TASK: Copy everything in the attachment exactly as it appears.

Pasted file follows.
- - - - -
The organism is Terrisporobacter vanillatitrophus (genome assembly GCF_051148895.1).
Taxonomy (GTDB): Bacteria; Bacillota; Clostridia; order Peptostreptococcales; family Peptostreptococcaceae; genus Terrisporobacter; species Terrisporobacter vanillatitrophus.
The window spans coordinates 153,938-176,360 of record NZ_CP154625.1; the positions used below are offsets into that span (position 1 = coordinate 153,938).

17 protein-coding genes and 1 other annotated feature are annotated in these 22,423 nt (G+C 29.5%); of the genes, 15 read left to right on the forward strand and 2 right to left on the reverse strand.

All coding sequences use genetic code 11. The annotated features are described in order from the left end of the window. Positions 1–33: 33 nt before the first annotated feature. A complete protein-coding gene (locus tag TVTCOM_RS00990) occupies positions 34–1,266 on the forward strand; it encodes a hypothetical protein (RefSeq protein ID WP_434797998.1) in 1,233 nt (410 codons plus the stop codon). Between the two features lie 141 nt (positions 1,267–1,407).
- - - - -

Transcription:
The organism is Terrisporobacter vanillatitrophus (genome assembly GCF_051148895.1).
Taxonomy (GTDB): Bacteria; Bacillota; Clostridia; order Peptostreptococcales; family Peptostreptococcaceae; genus Terrisporobacter; species Terrisporobacter vanillatitrophus.
The window spans coordinates 153,938-176,360 of record NZ_CP154625.1; the positions used below are offsets into that span (position 1 = coordinate 153,938).

17 protein-coding genes and 1 other annotated feature are annotated in these 22,423 nt (G+C 29.5%); of the genes, 15 read left to right on the forward strand and 2 right to left on the reverse strand.

All coding sequences use genetic code 11. The annotated features are described in order from the left end of the window. Positions 1–33: 33 nt before the first annotated feature. A complete protein-coding gene (locus tag TVTCOM_RS00990) occupies positions 34–1,266 on the forward strand; it encodes a hypothetical protein (RefSeq protein ID WP_434797998.1) in 1,233 nt (410 codons plus the stop codon). Between the two features lie 141 nt (positions 1,267–1,407).